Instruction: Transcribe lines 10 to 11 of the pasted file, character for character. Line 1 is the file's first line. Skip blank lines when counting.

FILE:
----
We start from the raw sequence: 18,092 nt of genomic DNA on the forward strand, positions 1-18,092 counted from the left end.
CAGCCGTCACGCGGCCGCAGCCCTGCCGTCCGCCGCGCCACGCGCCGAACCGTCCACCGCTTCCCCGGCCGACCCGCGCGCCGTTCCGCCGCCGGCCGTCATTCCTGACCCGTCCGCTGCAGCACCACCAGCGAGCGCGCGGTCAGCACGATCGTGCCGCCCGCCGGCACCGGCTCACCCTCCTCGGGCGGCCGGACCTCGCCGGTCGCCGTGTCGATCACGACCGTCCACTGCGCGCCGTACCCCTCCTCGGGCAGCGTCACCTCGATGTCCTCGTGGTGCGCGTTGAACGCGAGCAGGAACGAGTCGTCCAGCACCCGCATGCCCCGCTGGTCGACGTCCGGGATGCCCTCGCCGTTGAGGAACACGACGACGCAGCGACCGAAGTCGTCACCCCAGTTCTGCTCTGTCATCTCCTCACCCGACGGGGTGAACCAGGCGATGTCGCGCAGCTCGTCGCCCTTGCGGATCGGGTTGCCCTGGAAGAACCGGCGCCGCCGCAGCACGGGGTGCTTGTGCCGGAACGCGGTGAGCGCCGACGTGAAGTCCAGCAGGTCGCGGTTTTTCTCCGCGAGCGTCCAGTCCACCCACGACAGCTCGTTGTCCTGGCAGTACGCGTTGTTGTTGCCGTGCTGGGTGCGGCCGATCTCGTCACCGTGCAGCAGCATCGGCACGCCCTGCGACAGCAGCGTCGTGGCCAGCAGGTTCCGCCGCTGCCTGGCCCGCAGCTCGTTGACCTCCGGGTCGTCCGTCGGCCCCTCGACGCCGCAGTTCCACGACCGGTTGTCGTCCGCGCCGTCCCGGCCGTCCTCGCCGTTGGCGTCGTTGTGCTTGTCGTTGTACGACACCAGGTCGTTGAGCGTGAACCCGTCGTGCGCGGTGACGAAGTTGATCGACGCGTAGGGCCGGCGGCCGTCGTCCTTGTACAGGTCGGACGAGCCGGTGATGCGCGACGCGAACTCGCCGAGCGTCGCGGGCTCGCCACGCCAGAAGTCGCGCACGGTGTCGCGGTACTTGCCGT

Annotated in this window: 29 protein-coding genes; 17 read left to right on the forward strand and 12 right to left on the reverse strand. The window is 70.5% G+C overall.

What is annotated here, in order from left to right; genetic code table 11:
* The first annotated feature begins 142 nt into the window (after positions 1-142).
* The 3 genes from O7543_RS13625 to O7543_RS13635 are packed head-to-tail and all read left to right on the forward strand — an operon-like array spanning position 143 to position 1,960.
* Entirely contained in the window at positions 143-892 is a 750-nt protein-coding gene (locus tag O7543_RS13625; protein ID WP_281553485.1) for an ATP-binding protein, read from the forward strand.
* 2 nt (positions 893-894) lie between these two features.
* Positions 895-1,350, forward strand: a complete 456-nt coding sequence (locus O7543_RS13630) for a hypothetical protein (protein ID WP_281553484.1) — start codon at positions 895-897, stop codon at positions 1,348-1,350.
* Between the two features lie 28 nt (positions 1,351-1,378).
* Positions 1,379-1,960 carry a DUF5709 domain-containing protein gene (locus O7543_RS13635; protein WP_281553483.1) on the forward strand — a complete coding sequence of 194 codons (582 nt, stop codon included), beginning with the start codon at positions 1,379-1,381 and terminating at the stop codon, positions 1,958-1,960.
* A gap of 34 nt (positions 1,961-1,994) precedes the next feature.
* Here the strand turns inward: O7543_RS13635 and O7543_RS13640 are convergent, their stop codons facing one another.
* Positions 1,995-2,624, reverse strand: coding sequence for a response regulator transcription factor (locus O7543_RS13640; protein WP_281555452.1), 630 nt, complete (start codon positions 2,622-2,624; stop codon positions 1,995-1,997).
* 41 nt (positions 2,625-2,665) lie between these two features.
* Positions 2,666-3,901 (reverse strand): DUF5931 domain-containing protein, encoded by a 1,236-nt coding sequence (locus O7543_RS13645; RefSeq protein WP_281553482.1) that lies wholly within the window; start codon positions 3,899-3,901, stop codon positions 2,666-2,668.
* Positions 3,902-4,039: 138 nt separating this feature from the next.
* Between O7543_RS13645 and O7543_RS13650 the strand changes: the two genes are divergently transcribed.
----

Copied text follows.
* Between the two features lie 28 nt (positions 1,351-1,378).
* Positions 1,379-1,960 carry a DUF5709 domain-containing protein gene (locus O7543_RS13635; protein WP_281553483.1) on the forward strand — a complete coding sequence of 194 codons (582 nt, stop codon included), beginning with the start codon at positions 1,379-1,381 and terminating at the stop codon, positions 1,958-1,960.